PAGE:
A passive aptitude of soul

I’ve just got round to listening to a September edition of ABC Radio National’s The Philosopher’s Zone on Frankenstein, science and philosophy in the Romantic period. Tragically, the mp3 is no longer available, but one of the people on the programme read out a fantastic Benjamin Franklin quote on Mesmerism.

Franklin was charged by the King of France to investigate the scientific basis of Mesmerism. We now think of mesmerism as hypnosis but at the time Franz Anton Mesmer believed that the effects were because he had discovered a way of manipulating a powerful invisible fluid that permeated the universe.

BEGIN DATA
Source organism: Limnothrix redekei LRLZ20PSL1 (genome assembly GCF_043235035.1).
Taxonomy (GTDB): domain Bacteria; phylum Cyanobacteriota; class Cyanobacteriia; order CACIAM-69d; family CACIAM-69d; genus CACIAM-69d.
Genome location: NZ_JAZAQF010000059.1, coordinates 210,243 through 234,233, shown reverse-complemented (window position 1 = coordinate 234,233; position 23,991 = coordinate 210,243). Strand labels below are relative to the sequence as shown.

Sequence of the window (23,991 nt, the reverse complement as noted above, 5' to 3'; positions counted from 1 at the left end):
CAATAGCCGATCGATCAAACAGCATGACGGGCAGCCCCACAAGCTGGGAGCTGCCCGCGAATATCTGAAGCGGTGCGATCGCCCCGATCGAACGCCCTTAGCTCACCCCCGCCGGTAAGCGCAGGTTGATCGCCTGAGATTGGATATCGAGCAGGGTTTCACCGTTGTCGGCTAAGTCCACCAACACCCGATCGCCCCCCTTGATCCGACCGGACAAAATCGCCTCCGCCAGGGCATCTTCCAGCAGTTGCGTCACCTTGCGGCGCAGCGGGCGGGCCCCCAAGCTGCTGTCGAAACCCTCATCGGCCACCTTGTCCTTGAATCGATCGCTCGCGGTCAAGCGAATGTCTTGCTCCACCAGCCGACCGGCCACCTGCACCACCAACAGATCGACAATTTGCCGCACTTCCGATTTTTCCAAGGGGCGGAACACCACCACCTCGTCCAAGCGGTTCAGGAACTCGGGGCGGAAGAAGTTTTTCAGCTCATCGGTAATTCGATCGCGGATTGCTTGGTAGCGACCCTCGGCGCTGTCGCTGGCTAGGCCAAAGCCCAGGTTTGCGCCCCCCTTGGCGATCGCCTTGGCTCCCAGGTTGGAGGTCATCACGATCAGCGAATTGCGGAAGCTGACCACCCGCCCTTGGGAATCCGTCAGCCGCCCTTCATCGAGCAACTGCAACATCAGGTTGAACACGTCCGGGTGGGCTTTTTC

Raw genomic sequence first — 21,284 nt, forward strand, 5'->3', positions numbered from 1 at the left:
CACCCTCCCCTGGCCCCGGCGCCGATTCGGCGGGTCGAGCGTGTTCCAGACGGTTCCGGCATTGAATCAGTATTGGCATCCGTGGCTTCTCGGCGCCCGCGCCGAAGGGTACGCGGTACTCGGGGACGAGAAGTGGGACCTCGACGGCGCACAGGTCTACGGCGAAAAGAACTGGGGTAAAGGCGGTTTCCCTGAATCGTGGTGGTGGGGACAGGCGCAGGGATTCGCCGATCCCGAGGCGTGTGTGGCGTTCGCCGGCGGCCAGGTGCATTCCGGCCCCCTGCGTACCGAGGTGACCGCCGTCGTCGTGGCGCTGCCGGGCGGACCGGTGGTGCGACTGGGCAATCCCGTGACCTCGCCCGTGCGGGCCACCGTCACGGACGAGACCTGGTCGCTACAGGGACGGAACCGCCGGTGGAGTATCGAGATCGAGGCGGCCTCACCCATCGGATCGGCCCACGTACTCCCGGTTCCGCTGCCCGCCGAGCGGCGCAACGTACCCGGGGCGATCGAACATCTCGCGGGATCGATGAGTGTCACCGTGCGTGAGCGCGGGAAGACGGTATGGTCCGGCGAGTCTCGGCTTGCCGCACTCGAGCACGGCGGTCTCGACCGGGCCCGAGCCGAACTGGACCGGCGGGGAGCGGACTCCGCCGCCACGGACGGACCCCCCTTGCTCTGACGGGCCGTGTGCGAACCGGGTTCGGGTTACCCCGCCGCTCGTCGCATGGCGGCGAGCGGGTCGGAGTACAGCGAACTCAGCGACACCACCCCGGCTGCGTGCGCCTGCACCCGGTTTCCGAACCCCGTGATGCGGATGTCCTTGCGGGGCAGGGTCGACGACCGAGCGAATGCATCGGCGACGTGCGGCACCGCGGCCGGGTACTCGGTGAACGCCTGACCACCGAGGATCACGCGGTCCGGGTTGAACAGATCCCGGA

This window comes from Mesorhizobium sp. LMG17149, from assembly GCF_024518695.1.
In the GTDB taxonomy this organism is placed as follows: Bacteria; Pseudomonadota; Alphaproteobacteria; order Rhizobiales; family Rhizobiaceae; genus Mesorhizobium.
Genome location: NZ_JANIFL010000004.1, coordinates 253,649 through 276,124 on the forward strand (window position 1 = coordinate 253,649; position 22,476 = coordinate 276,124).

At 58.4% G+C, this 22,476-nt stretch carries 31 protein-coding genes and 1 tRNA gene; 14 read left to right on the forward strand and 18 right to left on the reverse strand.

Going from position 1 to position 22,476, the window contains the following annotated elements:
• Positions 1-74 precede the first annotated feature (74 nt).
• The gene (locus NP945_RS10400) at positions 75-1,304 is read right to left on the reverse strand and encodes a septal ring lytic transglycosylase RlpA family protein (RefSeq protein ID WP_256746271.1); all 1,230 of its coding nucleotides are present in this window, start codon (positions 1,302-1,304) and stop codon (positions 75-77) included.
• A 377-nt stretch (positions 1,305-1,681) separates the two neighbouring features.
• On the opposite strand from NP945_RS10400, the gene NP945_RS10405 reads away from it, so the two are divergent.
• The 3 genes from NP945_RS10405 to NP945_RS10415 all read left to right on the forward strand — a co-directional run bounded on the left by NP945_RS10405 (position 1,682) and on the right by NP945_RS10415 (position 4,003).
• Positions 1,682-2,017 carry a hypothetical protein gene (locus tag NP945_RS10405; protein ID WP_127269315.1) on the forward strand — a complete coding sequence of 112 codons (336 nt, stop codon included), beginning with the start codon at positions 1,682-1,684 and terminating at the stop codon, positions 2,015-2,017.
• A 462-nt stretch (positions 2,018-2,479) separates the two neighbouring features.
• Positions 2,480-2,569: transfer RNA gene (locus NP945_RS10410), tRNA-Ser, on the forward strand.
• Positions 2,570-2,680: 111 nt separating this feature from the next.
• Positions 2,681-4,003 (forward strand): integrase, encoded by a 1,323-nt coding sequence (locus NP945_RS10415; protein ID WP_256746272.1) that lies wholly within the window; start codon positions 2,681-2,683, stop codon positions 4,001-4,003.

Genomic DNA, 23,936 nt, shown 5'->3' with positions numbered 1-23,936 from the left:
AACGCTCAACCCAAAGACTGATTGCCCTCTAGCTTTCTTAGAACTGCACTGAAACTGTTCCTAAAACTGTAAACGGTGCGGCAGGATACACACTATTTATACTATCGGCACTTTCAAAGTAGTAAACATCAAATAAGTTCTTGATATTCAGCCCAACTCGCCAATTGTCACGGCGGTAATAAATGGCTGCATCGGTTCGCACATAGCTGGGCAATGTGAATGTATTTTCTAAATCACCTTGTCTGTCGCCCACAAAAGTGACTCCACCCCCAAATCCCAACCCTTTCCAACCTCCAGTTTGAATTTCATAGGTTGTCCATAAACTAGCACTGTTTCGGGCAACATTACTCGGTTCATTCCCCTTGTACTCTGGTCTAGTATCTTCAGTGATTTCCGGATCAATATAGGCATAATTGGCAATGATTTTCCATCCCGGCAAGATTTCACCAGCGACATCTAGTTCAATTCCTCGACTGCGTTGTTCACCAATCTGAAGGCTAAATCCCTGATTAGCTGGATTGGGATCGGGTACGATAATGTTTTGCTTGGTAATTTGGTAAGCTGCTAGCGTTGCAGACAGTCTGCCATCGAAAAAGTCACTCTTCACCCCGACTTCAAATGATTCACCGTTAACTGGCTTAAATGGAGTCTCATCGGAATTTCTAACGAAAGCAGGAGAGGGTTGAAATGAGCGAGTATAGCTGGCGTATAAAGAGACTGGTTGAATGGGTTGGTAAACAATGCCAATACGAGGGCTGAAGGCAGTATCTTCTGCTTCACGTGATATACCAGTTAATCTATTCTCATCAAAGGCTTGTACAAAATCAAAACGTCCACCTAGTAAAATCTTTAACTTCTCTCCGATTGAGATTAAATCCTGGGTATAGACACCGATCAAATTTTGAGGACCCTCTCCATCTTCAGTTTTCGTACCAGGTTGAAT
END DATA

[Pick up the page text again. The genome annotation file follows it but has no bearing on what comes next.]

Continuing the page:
One of the interviewees on the programme read out Franklin’s conclusion to the his 1784 report to Louis XIV on the scientific basis of Mesmerism, and it’s both profound and beautiful:

It is perhaps the history of the errors of mankind, all things considered, that is more valuable and interesting than that of their discoveries. Truth is uniform and narrow; it constantly exists and does not seem to require so much an active energy as a passive aptitude of soul, in order to encounter it.

But error is endlessly diversified. It has no reality but is the pure and simple creation of the mind that invents it. In this field, the soul has room enough to expand herself to display all her boundless faculties and all of her beautiful and interesting extravagances and absurdities.

Obviously this was before the days when it was traditional to finish a scientific report by sitting on the fence and suggesting further research.

Link to Philosopher’s Zone edition, sans mp3, avec transcript.

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